I'm glad to see evidence that professional racing circles see the idea to have merit! I've used it off and on over the years - Jobst Brandt thought the 15% setting was too soft for 21 mm tubulars when on fast, imperfect paved mountain roads. I sympathize with his concern, that a rim strike when leaned 45 degrees can be very dangerous in the Colorado Rockies, where a trip off the road could be a trip into the air. But Berto made it clear that it was not beneficial or necessary to fill tires up to the the sidewall limit.

It kind of breaks down for road tandems - when built my tandem will have 28 mm 700c tires based on frame limitations, and total weight around 410#. At 205# per tire, the pressures should be 163 psi each tire! I don't know what 28 mm tire is designed for such a pressure!
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Old 06-17-19, 07:54 AM
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Originally Posted by RC71 View Post
In fact I was a test engineer and program manager at the largest test lab west of the Mississippi. While I started out programming IC testers and military hardware environmental testing I moved up the food chain quickly and took over doing all the off the wall test request.

This is no different, but I don't think this calls for an indoor "lab test". I see it as two bikes, one a test vehicle and the other a tow eBike. Using boost cut off speed of 15 MPH. Add a strain gauge and a recording device.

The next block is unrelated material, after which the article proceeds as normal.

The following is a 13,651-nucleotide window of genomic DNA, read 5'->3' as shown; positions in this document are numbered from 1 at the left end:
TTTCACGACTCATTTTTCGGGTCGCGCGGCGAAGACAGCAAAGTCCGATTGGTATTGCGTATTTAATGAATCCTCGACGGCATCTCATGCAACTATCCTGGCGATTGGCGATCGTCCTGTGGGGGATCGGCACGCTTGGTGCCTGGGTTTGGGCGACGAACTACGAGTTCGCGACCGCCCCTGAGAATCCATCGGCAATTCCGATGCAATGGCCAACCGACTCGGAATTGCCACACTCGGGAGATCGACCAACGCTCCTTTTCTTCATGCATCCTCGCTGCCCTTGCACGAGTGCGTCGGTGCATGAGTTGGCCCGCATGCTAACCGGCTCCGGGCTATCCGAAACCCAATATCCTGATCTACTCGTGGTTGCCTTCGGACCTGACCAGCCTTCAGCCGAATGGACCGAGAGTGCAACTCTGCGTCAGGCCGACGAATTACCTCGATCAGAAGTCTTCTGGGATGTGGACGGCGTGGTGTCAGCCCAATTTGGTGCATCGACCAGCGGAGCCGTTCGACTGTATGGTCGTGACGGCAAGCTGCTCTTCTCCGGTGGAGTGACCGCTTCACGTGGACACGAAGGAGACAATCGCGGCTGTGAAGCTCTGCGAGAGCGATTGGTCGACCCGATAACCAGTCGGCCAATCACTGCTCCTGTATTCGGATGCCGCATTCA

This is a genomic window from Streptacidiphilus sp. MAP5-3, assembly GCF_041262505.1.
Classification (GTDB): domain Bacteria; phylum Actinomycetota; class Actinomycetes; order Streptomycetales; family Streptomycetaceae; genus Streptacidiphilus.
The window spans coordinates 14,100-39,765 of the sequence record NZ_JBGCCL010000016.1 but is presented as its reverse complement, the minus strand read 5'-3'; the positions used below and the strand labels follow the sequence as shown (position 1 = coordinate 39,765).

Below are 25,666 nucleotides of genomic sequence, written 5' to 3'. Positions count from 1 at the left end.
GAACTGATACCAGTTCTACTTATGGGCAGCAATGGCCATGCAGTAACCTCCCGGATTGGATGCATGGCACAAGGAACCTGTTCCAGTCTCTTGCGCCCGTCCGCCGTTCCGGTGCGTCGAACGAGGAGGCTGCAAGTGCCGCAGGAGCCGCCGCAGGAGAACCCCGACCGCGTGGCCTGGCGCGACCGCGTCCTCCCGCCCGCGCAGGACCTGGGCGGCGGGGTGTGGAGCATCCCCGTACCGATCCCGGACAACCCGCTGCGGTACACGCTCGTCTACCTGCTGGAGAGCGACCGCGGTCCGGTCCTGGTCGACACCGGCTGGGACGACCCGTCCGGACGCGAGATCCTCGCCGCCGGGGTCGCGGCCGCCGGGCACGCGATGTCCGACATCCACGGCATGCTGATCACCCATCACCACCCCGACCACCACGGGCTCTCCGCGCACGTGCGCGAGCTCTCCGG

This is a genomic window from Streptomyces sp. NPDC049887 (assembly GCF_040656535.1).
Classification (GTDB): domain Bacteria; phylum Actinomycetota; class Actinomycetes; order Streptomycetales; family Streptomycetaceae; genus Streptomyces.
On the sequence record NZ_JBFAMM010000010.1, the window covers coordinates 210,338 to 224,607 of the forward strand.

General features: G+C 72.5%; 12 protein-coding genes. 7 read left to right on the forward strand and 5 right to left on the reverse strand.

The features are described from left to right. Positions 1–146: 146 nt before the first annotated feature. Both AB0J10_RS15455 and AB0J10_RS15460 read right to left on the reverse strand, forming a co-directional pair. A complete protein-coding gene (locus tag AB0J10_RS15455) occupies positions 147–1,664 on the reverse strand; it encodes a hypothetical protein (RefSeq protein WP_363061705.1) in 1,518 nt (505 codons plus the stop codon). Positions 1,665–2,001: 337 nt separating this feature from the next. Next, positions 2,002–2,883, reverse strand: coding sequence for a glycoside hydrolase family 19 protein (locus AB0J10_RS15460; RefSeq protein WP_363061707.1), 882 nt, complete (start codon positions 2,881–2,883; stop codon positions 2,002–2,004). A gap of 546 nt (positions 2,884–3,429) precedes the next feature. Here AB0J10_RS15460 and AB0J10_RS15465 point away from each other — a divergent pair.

So you would record a change in test bike propulsion force, assuming test bike is not being pedaled? That change WOULD be significant, but as a former systems engineer on off-the-wall projects, I would plan to isolate the possible tire effect from the other factors in the test vehicle propulsion/drag equation. I'd design in some practical characterization of the test environment - tow bike speed, grade, surface if practical, wind, temperature, perhaps a vertical accelerometer under the saddle, a few confirmation cameras to record the road surface (were you riding on a painted line?) and that the test rider was or was not pedaling.

Sorry to make it expensive, but I think the value add is to use the test data with a model of vehicle propulsion energy balance, and that means we should estimate the additional known factors in consumption of energy. Perhaps we can isolate the energy dissipated by the tire, and estimate the actual change due to the tire.

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Old 06-17-19, 08:50 AM
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@Road Fan, is it too late to configure your tandem for 650x38B? The ideal pressure for those would be about 90 psi each, only 15 psi beyond their max rating.
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Old 06-17-19, 10:09 AM